YOU ARE HERE: LAT HomeCollections

Orange County Focus

SANTA ANA : Science Program Is a Fun Experiment

April 23, 1993|JON NALICK

Jackie Gonzalez, 6, knows how quickly money can slip through a person's fingers. But she didn't learn that at the store. She learned it in science class.

During a recent school experiment, Jackie, a first-grader at Martin A. Heninger Elementary, discovered that a dollar bill falls so quickly that most people can't catch it between their thumbs and index fingers, even when it's released just above their hands.

Although she enjoyed the experiment, Jackie said she was more impressed with the opportunity to conduct it inside a high school classroom, with older students as her teachers.

As part of a test program designed to spur greater interest in science among elementary school students, Jackie and hundreds of kindergarten and first- and second-grade students at Heninger attend classes at Santa Ana High School, which is just down the street from their campus.

During the classes, high school students guide the youngsters through lab experiments. Recent topics have included circulation and blood pressure, for which students examined the tails of live goldfish under microscopes to see blood coursing through the capillaries. They also learned how to take a pulse.

The program is now in its second week. In May and June, third-, fourth- and fifth-grade students from Heninger will replace their younger counterparts.

Teachers at both schools call the program a success and said it will continue next year. The program is popular with students from both schools as well.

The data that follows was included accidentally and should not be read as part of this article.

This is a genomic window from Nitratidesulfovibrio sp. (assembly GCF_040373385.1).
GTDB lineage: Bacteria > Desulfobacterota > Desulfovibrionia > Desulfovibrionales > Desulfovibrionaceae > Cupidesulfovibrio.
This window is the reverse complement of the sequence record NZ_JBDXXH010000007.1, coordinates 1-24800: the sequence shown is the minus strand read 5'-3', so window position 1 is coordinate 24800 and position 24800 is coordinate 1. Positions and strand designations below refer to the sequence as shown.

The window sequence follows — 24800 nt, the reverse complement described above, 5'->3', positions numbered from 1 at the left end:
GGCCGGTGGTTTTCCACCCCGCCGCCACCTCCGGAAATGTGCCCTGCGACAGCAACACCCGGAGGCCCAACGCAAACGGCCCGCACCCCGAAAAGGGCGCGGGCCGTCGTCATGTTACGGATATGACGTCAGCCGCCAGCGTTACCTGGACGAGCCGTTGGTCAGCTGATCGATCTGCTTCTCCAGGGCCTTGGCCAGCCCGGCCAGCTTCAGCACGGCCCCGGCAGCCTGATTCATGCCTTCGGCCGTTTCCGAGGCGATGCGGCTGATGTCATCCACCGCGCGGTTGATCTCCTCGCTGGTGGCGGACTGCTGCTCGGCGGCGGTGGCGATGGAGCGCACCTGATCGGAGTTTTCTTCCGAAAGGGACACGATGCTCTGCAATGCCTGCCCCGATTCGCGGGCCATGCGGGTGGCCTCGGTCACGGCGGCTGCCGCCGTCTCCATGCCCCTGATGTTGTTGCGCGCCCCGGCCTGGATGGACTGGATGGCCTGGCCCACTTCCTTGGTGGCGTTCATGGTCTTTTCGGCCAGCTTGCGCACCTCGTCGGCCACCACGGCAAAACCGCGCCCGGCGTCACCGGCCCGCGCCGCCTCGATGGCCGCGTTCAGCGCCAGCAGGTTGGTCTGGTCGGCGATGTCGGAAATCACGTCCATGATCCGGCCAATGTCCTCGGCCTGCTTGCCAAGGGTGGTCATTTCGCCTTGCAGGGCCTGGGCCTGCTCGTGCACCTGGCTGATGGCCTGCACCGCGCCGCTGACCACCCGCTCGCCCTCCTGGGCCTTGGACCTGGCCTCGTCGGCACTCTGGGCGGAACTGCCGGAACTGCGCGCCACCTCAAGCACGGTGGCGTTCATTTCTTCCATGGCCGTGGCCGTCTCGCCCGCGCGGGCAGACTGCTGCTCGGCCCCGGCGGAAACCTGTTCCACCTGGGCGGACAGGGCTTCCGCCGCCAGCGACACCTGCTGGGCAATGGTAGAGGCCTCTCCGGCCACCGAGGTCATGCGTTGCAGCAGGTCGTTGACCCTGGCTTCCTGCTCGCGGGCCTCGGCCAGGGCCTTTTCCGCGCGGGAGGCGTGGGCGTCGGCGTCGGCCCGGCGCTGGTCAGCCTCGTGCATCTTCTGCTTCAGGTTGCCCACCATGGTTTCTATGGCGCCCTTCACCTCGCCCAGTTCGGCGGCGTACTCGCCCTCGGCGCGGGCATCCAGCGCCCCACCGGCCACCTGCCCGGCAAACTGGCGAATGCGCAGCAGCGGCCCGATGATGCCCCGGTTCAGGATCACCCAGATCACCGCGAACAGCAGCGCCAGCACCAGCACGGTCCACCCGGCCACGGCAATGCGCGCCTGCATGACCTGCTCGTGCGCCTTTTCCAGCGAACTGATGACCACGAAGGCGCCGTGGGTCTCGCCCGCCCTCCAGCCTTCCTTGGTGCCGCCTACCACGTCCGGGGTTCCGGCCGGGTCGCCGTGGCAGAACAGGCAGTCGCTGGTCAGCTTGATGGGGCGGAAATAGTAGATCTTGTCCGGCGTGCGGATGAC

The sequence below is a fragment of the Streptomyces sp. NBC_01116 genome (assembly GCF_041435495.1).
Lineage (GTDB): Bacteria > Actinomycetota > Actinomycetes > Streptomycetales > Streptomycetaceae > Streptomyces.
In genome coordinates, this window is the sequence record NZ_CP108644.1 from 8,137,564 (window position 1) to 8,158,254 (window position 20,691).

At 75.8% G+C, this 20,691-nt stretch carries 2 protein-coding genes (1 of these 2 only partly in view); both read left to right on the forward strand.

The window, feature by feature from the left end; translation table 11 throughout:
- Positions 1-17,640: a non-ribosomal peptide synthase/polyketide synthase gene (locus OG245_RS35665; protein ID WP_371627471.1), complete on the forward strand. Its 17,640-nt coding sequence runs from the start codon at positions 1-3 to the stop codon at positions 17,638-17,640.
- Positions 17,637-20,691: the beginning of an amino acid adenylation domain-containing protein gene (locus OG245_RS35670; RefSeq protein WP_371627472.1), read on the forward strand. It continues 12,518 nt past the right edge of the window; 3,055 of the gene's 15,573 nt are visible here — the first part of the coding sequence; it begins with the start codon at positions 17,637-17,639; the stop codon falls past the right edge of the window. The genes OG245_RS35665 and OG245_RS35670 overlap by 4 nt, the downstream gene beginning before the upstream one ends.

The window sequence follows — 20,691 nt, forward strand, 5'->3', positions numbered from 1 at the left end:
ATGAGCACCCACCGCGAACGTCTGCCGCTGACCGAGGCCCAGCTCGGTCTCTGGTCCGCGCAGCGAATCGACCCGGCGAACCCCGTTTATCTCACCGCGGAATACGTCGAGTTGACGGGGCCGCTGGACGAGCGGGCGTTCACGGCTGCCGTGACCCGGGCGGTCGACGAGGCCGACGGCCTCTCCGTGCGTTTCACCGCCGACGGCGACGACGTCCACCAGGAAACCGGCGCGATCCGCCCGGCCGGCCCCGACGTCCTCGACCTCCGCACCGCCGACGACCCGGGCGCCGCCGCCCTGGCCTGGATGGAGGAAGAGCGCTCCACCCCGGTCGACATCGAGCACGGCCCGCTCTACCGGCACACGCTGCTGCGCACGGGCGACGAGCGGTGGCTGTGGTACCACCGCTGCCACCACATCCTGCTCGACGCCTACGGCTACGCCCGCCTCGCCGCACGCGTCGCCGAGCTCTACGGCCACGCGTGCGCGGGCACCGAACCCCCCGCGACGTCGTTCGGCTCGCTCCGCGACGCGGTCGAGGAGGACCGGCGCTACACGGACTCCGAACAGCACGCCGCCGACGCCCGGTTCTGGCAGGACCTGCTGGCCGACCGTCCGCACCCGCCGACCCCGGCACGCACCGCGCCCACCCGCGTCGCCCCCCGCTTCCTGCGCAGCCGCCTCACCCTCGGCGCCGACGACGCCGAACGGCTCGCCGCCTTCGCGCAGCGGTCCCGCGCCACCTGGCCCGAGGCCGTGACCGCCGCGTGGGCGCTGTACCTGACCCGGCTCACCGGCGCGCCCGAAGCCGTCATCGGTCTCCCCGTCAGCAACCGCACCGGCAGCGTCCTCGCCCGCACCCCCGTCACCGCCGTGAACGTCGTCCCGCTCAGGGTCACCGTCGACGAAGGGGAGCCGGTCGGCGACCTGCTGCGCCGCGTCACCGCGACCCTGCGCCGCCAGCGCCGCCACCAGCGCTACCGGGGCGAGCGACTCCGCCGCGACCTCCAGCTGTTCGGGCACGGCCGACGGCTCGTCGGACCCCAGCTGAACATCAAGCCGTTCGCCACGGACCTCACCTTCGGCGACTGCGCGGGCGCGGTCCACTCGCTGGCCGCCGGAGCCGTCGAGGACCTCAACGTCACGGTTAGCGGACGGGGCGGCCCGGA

"We're proud to teach them," said sophomore Roberto Mejia, 19. "I like it."

Dwarfed by stools and laboratory tables made for adults, the Heninger students watched wide-eyed during one class as Santa Ana High science teacher Jim Browning began the reaction time demonstration with his students.

For the exercise, a student placed his hand on a countertop, holding his thumb and index finger about an inch apart. Browning, holding a ruler above the gap between the student's fingers, told the children that they could see how quickly a person reacts by measuring how far the ruler drops before it is caught.

Browning released the ruler, which fell 30 centimeters before the student pinched his fingers together and halted its fall.

"If you can catch 15 centimeters on the ruler, you can catch my dollar," Browning told the class, switching the ruler for cash.

On his attempt, Francisco Magallon, 14, a freshman, reacted too slowly and the dollar slipped through to the floor.

"You gotta get faster," Browning said as the students giggled.

He said later that the program prompts the older students to pay closer attention. "They would have to focus more because otherwise how could they teach someone else?"

Jackie Campbell, the Heninger science teacher who coordinates the program, said her students can hardly wait for the next class. They ask, " 'Do we have science today? When do we have science?' They have been so motivated to do these activities," Campbell said.

Said Heninger student Jackie Gonzalez: "Every school should have a science lab like this one."

Los Angeles Times Articles